Smart enterprises deploy technologies with purpose; otherwise they’re frittering away money and valuable IT resources. And the purpose of any enterprise technology roll-out, ultimately, must be to serve the goals of the business.
This can be accomplished in a number of ways. Enterprises today are using digital technologies such as mobile apps, collaboration software, cloud computing and analytics to:
- Increase revenue
- Make employees happier and more productive
- Improve customer satisfaction and brand image
- Reduce operating expenses
- Gain a competitive edge
But an enterprise’s hopes and dreams that a technology deployment will transform the business can be cruelly dashed if IT designers and developers botch a critical job: Ensuring that the tool in question — whether it’s a mobile app for customers or field workers, team project software, an analytics dashboard, etc. — is user-friendly.
Writing about the need for effective workplace communications technology, No Jitter contributor Michael Affronti argues that enterprise employees desire workplace technology which mirrors “the experiences they’ve become accustomed to within their consumer lives.”
“People want choices for how they communicate and engage with their teammates,” Affronti argues. “They want their employers to understand the value these tools can bring to fostering workplace culture and job satisfaction.”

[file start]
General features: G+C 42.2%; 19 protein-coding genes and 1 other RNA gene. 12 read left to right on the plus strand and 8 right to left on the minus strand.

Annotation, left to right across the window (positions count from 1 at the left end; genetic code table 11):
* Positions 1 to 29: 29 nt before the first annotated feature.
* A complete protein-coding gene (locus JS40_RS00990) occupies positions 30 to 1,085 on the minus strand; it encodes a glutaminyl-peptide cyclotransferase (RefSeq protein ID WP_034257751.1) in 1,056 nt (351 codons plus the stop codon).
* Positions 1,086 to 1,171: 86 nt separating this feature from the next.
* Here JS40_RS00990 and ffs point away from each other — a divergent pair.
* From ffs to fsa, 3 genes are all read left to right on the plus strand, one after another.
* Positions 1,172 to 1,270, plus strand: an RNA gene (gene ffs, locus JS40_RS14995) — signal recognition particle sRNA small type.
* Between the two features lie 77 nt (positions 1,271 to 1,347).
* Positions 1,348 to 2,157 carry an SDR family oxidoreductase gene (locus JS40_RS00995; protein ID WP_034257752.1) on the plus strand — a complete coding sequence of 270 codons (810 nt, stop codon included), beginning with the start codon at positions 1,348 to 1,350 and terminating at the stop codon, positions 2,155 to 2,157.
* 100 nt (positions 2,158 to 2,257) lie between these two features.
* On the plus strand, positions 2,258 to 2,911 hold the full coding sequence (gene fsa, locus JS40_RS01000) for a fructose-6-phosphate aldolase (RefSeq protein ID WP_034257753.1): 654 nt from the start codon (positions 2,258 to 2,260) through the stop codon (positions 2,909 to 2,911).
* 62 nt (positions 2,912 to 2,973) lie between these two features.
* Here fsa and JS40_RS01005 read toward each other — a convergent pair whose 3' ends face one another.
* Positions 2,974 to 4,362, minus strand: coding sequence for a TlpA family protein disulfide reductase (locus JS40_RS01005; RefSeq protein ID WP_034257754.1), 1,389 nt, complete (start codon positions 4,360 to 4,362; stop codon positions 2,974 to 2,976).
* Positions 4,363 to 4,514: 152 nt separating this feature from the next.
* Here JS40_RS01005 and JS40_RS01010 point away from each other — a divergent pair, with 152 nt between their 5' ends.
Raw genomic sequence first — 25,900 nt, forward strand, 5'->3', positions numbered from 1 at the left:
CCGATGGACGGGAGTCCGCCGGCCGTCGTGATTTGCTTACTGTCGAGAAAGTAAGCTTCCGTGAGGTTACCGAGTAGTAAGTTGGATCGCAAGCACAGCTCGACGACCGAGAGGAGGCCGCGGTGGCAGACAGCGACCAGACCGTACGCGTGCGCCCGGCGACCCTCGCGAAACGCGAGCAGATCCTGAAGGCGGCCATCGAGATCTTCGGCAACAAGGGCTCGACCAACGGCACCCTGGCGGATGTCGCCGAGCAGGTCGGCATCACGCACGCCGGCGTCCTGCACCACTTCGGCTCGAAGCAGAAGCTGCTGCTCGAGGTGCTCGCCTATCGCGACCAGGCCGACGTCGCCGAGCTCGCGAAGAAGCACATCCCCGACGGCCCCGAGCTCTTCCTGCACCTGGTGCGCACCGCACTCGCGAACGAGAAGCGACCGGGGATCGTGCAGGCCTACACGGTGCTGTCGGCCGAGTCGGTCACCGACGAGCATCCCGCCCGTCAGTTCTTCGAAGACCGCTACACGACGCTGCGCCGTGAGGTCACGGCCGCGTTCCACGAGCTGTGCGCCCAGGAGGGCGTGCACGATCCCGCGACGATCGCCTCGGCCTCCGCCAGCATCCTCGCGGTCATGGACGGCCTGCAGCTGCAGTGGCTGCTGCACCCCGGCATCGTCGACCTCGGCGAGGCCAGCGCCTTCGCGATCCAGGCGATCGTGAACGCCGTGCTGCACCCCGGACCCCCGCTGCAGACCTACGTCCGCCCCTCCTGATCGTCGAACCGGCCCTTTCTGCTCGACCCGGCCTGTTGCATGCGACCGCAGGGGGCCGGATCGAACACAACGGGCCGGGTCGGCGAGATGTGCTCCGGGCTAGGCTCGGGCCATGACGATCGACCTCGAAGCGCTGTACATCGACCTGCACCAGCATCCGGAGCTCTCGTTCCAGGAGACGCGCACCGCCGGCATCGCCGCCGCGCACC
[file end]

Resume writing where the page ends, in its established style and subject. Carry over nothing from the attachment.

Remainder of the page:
It’s more than what employees merely want, though, as Affronti later affirms:
“Standing between a unified communications investment and the adoption of that investment is an intuitive user experience. It’s simply non-negotiable today; enterprises need solutions with a design and interface that gets work ‘working’ again.”
Simply non-negotiable, indeed. Today’s workforce is more tech-savvy than ever. Millennial workers in particular have lifelong experience with digital technology, resulting in strong preferences, high expectations and low tolerance for inadequate workplace tools. If an app or a piece of collaboration software fails to meet their needs, they’ll stop using it. And there goes your investment in dollars and development time.
To avoid this lamentable fate, enterprises should adopt a “user first” strategy that focuses on ensuring that an interface is intuitive and functional. This is best accomplished by gathering user input in the early design phase and conducting thorough testing throughout the development process.
By devoting time to optimizing the user experience, enterprises can develop tools that work for employees (and customers) — which eventually will translate into achieving the goals of the business.
Too many enterprises still not doing mobile apps right